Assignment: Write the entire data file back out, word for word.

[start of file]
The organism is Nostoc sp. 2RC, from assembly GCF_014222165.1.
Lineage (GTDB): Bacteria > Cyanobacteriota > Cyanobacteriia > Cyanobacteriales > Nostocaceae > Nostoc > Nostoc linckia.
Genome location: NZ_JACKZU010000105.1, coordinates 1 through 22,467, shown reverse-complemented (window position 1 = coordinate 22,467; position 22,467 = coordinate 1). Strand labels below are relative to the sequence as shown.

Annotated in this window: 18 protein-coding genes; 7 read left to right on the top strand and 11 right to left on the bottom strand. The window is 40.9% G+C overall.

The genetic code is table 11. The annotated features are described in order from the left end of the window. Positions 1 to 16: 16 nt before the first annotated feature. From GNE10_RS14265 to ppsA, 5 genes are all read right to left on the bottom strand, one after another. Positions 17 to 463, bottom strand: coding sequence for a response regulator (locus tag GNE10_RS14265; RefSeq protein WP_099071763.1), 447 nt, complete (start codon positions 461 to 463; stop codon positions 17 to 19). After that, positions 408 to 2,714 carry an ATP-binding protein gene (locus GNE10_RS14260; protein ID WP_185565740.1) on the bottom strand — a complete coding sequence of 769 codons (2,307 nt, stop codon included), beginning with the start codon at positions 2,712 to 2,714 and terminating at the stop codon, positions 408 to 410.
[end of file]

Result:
The organism is Nostoc sp. 2RC, from assembly GCF_014222165.1.
Lineage (GTDB): Bacteria > Cyanobacteriota > Cyanobacteriia > Cyanobacteriales > Nostocaceae > Nostoc > Nostoc linckia.
Genome location: NZ_JACKZU010000105.1, coordinates 1 through 22,467, shown reverse-complemented (window position 1 = coordinate 22,467; position 22,467 = coordinate 1). Strand labels below are relative to the sequence as shown.

Annotated in this window: 18 protein-coding genes; 7 read left to right on the top strand and 11 right to left on the bottom strand. The window is 40.9% G+C overall.

The genetic code is table 11. The annotated features are described in order from the left end of the window. Positions 1 to 16: 16 nt before the first annotated feature. From GNE10_RS14265 to ppsA, 5 genes are all read right to left on the bottom strand, one after another. Positions 17 to 463, bottom strand: coding sequence for a response regulator (locus tag GNE10_RS14265; RefSeq protein WP_099071763.1), 447 nt, complete (start codon positions 461 to 463; stop codon positions 17 to 19). After that, positions 408 to 2,714 carry an ATP-binding protein gene (locus GNE10_RS14260; protein ID WP_185565740.1) on the bottom strand — a complete coding sequence of 769 codons (2,307 nt, stop codon included), beginning with the start codon at positions 2,712 to 2,714 and terminating at the stop codon, positions 408 to 410.